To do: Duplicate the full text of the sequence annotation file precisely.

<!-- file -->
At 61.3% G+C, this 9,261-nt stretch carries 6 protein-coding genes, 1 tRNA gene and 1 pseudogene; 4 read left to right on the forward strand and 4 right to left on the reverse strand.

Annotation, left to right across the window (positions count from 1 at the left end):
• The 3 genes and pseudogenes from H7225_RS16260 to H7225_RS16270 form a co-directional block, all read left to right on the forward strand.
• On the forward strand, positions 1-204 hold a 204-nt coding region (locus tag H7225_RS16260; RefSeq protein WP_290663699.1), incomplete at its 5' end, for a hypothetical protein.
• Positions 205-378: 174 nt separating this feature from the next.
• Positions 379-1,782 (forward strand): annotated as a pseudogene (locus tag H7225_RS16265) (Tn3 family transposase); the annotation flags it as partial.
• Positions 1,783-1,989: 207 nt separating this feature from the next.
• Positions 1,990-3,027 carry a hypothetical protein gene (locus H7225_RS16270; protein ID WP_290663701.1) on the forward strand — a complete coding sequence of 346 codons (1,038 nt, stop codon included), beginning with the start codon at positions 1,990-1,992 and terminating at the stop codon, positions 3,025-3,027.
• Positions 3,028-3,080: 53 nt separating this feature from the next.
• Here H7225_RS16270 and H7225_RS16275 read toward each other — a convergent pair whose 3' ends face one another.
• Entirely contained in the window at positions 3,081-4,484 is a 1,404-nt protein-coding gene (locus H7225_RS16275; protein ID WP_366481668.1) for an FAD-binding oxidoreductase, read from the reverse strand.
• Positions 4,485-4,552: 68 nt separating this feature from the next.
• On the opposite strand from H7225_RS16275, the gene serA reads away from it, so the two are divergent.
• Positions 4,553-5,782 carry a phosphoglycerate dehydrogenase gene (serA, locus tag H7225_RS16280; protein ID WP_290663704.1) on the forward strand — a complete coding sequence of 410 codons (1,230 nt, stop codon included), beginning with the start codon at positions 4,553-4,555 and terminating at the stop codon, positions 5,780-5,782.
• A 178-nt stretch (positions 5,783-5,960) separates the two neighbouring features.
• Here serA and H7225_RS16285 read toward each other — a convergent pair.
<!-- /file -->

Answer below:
At 61.3% G+C, this 9,261-nt stretch carries 6 protein-coding genes, 1 tRNA gene and 1 pseudogene; 4 read left to right on the forward strand and 4 right to left on the reverse strand.

Annotation, left to right across the window (positions count from 1 at the left end):
• The 3 genes and pseudogenes from H7225_RS16260 to H7225_RS16270 form a co-directional block, all read left to right on the forward strand.
• On the forward strand, positions 1-204 hold a 204-nt coding region (locus tag H7225_RS16260; RefSeq protein WP_290663699.1), incomplete at its 5' end, for a hypothetical protein.
• Positions 205-378: 174 nt separating this feature from the next.
• Positions 379-1,782 (forward strand): annotated as a pseudogene (locus tag H7225_RS16265) (Tn3 family transposase); the annotation flags it as partial.
• Positions 1,783-1,989: 207 nt separating this feature from the next.
• Positions 1,990-3,027 carry a hypothetical protein gene (locus H7225_RS16270; protein ID WP_290663701.1) on the forward strand — a complete coding sequence of 346 codons (1,038 nt, stop codon included), beginning with the start codon at positions 1,990-1,992 and terminating at the stop codon, positions 3,025-3,027.
• Positions 3,028-3,080: 53 nt separating this feature from the next.
• Here H7225_RS16270 and H7225_RS16275 read toward each other — a convergent pair whose 3' ends face one another.
• Entirely contained in the window at positions 3,081-4,484 is a 1,404-nt protein-coding gene (locus H7225_RS16275; protein ID WP_366481668.1) for an FAD-binding oxidoreductase, read from the reverse strand.
• Positions 4,485-4,552: 68 nt separating this feature from the next.
• On the opposite strand from H7225_RS16275, the gene serA reads away from it, so the two are divergent.
• Positions 4,553-5,782 carry a phosphoglycerate dehydrogenase gene (serA, locus tag H7225_RS16280; protein ID WP_290663704.1) on the forward strand — a complete coding sequence of 410 codons (1,230 nt, stop codon included), beginning with the start codon at positions 4,553-4,555 and terminating at the stop codon, positions 5,780-5,782.
• A 178-nt stretch (positions 5,783-5,960) separates the two neighbouring features.
• Here serA and H7225_RS16285 read toward each other — a convergent pair.